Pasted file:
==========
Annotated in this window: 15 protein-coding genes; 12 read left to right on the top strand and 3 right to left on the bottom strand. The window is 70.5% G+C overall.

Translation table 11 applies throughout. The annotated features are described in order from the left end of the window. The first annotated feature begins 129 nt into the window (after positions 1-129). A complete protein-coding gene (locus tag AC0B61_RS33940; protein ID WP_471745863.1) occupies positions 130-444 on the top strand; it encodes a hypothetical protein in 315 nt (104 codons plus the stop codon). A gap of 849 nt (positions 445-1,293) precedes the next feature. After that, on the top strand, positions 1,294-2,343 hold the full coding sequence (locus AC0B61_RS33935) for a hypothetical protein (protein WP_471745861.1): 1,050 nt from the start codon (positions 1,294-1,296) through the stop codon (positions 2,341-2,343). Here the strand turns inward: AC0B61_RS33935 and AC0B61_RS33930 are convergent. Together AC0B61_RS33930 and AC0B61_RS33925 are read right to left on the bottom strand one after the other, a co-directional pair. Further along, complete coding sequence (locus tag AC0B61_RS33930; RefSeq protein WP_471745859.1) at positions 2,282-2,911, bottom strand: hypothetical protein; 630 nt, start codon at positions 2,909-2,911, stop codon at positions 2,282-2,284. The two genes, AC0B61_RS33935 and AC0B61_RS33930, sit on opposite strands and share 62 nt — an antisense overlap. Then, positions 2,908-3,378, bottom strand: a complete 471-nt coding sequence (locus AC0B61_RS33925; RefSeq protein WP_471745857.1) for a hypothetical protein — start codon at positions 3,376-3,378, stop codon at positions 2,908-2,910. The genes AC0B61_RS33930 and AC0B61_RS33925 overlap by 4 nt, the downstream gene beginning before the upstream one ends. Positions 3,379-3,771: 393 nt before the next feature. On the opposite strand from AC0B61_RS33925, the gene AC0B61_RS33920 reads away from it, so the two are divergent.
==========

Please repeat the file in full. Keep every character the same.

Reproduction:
Annotated in this window: 15 protein-coding genes; 12 read left to right on the top strand and 3 right to left on the bottom strand. The window is 70.5% G+C overall.

Translation table 11 applies throughout. The annotated features are described in order from the left end of the window. The first annotated feature begins 129 nt into the window (after positions 1-129). A complete protein-coding gene (locus tag AC0B61_RS33940; protein ID WP_471745863.1) occupies positions 130-444 on the top strand; it encodes a hypothetical protein in 315 nt (104 codons plus the stop codon). A gap of 849 nt (positions 445-1,293) precedes the next feature. After that, on the top strand, positions 1,294-2,343 hold the full coding sequence (locus AC0B61_RS33935) for a hypothetical protein (protein WP_471745861.1): 1,050 nt from the start codon (positions 1,294-1,296) through the stop codon (positions 2,341-2,343). Here the strand turns inward: AC0B61_RS33935 and AC0B61_RS33930 are convergent. Together AC0B61_RS33930 and AC0B61_RS33925 are read right to left on the bottom strand one after the other, a co-directional pair. Further along, complete coding sequence (locus tag AC0B61_RS33930; RefSeq protein WP_471745859.1) at positions 2,282-2,911, bottom strand: hypothetical protein; 630 nt, start codon at positions 2,909-2,911, stop codon at positions 2,282-2,284. The two genes, AC0B61_RS33935 and AC0B61_RS33930, sit on opposite strands and share 62 nt — an antisense overlap. Then, positions 2,908-3,378, bottom strand: a complete 471-nt coding sequence (locus AC0B61_RS33925; RefSeq protein WP_471745857.1) for a hypothetical protein — start codon at positions 3,376-3,378, stop codon at positions 2,908-2,910. The genes AC0B61_RS33930 and AC0B61_RS33925 overlap by 4 nt, the downstream gene beginning before the upstream one ends. Positions 3,379-3,771: 393 nt before the next feature. On the opposite strand from AC0B61_RS33925, the gene AC0B61_RS33920 reads away from it, so the two are divergent.